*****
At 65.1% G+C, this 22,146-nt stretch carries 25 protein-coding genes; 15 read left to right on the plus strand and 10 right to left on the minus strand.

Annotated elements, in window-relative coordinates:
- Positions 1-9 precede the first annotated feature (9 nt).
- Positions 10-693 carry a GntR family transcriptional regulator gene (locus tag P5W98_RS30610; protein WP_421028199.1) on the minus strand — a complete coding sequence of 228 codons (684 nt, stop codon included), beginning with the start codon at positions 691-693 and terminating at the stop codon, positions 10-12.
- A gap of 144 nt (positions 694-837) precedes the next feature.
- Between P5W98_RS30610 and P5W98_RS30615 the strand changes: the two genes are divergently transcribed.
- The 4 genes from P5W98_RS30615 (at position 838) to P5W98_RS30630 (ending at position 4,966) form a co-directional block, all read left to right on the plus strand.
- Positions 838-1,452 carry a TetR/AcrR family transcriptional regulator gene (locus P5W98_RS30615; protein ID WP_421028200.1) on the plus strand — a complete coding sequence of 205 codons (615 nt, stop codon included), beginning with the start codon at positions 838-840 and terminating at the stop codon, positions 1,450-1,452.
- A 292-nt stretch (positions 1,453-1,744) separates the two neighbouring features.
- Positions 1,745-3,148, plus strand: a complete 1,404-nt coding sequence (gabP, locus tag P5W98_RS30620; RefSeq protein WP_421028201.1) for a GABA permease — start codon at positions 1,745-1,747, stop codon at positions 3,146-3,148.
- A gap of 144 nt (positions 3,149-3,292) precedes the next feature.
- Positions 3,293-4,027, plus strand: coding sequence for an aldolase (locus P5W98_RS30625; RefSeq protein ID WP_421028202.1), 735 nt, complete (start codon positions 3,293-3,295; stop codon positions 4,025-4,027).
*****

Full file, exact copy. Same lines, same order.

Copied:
At 65.1% G+C, this 22,146-nt stretch carries 25 protein-coding genes; 15 read left to right on the plus strand and 10 right to left on the minus strand.

Annotated elements, in window-relative coordinates:
- Positions 1-9 precede the first annotated feature (9 nt).
- Positions 10-693 carry a GntR family transcriptional regulator gene (locus tag P5W98_RS30610; protein WP_421028199.1) on the minus strand — a complete coding sequence of 228 codons (684 nt, stop codon included), beginning with the start codon at positions 691-693 and terminating at the stop codon, positions 10-12.
- A gap of 144 nt (positions 694-837) precedes the next feature.
- Between P5W98_RS30610 and P5W98_RS30615 the strand changes: the two genes are divergently transcribed.
- The 4 genes from P5W98_RS30615 (at position 838) to P5W98_RS30630 (ending at position 4,966) form a co-directional block, all read left to right on the plus strand.
- Positions 838-1,452 carry a TetR/AcrR family transcriptional regulator gene (locus P5W98_RS30615; protein ID WP_421028200.1) on the plus strand — a complete coding sequence of 205 codons (615 nt, stop codon included), beginning with the start codon at positions 838-840 and terminating at the stop codon, positions 1,450-1,452.
- A 292-nt stretch (positions 1,453-1,744) separates the two neighbouring features.
- Positions 1,745-3,148, plus strand: a complete 1,404-nt coding sequence (gabP, locus tag P5W98_RS30620; RefSeq protein WP_421028201.1) for a GABA permease — start codon at positions 1,745-1,747, stop codon at positions 3,146-3,148.
- A gap of 144 nt (positions 3,149-3,292) precedes the next feature.
- Positions 3,293-4,027, plus strand: coding sequence for an aldolase (locus P5W98_RS30625; RefSeq protein ID WP_421028202.1), 735 nt, complete (start codon positions 3,293-3,295; stop codon positions 4,025-4,027).